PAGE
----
I’m still struggling with acceptance… I’m just not at peace with this new life God has called our family into. I don’t like how difficult it is; it’s tough living moment by moment… and right now I just feel like a whiny, cry-baby. I don’t know how to get to acceptance*. I think it has something to do with giving up control, releasing expectations, trusting that God is good, trusting that God will help me with this huge responsibility He’s given me – all the while continuing to fight and push to provide the best care to help Anne reach her maximum potential (*paraphrased from Stephanie Hubach’s book, Same Lake, Different Boat).  No wonder I’m struggling with acceptance – that all sounds impossible! Thankfully – God (alone) can do it for me.

All things considered, our family had a good time at Stone Mountain in 2011. It was just very different from 2009.  God still has a lot of work to do in my heart, but I’m grateful that He is faithful to finish what He has started in me… and in Anne. Our Anne is precious – and I am grateful for all of the parts of her that work well – and even the parts that don’t :-)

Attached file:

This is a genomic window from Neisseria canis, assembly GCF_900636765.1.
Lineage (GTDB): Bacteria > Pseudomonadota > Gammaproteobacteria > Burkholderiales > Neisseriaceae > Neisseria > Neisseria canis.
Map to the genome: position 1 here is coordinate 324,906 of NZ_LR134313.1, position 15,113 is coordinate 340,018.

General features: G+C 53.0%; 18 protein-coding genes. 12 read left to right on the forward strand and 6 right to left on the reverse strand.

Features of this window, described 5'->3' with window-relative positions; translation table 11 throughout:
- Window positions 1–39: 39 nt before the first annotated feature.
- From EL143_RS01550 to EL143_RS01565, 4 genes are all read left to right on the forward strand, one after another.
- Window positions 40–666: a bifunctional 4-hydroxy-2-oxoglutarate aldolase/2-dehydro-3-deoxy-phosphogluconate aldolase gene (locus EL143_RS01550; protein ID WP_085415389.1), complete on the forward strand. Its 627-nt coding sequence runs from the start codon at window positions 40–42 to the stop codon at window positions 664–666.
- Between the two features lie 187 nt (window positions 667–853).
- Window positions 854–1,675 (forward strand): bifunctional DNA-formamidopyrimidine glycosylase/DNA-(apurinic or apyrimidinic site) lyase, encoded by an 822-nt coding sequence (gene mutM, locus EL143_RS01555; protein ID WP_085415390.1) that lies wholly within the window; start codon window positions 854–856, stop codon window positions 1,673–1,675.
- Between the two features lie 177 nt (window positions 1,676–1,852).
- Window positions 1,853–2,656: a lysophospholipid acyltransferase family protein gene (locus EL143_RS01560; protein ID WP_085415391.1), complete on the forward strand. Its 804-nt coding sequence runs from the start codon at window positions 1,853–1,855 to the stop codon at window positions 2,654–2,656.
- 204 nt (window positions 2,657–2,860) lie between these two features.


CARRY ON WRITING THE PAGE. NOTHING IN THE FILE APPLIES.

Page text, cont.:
Stone Mountain 2011

How can you not love this girl?

Inner disability

Disability… I never thought I would spend so much time thinking about this word.  Our modern world of tolerance likes to color-coat disability and say… “there’s nothing wrong with them… they are just different.” Hmphf. I totally disagree. There is something very wrong with Anne – and there is something very wrong with all the other children that we know that struggle with disability. Their bodies are broken. How can you look at a disabled CHILD and not think… “This is wrong!!! It’s not supposed to be this way!!!!!”

Well, it’s not supposed to be this way. Disability is just one symptom of our fallen world. Hunger, disease, poverty, apathy – they are all symptoms of the brokenness in our world… and in our hearts.

Anne just wears her brokenness on the outside… The rest of us can hide it deep-down on the inside. There is something wrong with Anne. And with me.

Bottomline… we are all spiritually disabled. Remember the story of Jesus healing the paralytic (from Matthew 9 and Mark 2)? He heals the man’s inner and outer disability. First, He forgives the man’s sins – and then He heals him physically. I’m thankful that Jesus does both!

“So we do not lose heart. Though our outer self is wasting away, our inner self is being renewed day by day” 2 Corinthians 4:16.